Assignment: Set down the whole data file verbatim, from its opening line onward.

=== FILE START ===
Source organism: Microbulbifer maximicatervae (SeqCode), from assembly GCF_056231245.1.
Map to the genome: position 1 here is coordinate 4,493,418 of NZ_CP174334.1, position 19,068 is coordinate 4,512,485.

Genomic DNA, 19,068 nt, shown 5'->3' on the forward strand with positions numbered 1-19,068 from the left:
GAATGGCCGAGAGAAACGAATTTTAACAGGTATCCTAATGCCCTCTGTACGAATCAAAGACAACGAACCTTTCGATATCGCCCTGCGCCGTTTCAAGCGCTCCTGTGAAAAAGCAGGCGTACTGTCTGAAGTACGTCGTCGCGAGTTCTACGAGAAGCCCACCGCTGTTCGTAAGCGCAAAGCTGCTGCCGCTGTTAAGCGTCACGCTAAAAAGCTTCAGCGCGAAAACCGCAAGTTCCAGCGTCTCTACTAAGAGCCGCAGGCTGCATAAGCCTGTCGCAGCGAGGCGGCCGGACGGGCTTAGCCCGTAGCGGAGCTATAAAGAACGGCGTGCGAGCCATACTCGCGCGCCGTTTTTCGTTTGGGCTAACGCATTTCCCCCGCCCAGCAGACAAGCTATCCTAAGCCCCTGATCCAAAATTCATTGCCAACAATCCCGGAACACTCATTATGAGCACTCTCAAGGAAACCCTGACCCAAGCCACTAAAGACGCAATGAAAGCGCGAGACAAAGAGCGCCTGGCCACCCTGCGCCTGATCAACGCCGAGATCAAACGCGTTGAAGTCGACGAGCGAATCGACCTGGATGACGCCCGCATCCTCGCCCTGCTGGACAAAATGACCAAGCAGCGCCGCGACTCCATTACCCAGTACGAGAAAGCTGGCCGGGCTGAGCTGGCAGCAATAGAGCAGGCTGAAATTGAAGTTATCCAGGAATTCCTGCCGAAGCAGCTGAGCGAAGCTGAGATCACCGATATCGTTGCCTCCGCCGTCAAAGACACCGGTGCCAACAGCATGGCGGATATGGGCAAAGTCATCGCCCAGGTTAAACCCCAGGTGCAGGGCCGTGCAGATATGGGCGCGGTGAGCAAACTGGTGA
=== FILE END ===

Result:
Source organism: Microbulbifer maximicatervae (SeqCode), from assembly GCF_056231245.1.
Map to the genome: position 1 here is coordinate 4,493,418 of NZ_CP174334.1, position 19,068 is coordinate 4,512,485.

Genomic DNA, 19,068 nt, shown 5'->3' on the forward strand with positions numbered 1-19,068 from the left:
GAATGGCCGAGAGAAACGAATTTTAACAGGTATCCTAATGCCCTCTGTACGAATCAAAGACAACGAACCTTTCGATATCGCCCTGCGCCGTTTCAAGCGCTCCTGTGAAAAAGCAGGCGTACTGTCTGAAGTACGTCGTCGCGAGTTCTACGAGAAGCCCACCGCTGTTCGTAAGCGCAAAGCTGCTGCCGCTGTTAAGCGTCACGCTAAAAAGCTTCAGCGCGAAAACCGCAAGTTCCAGCGTCTCTACTAAGAGCCGCAGGCTGCATAAGCCTGTCGCAGCGAGGCGGCCGGACGGGCTTAGCCCGTAGCGGAGCTATAAAGAACGGCGTGCGAGCCATACTCGCGCGCCGTTTTTCGTTTGGGCTAACGCATTTCCCCCGCCCAGCAGACAAGCTATCCTAAGCCCCTGATCCAAAATTCATTGCCAACAATCCCGGAACACTCATTATGAGCACTCTCAAGGAAACCCTGACCCAAGCCACTAAAGACGCAATGAAAGCGCGAGACAAAGAGCGCCTGGCCACCCTGCGCCTGATCAACGCCGAGATCAAACGCGTTGAAGTCGACGAGCGAATCGACCTGGATGACGCCCGCATCCTCGCCCTGCTGGACAAAATGACCAAGCAGCGCCGCGACTCCATTACCCAGTACGAGAAAGCTGGCCGGGCTGAGCTGGCAGCAATAGAGCAGGCTGAAATTGAAGTTATCCAGGAATTCCTGCCGAAGCAGCTGAGCGAAGCTGAGATCACCGATATCGTTGCCTCCGCCGTCAAAGACACCGGTGCCAACAGCATGGCGGATATGGGCAAAGTCATCGCCCAGGTTAAACCCCAGGTGCAGGGCCGTGCAGATATGGGCGCGGTGAGCAAACTGGTGA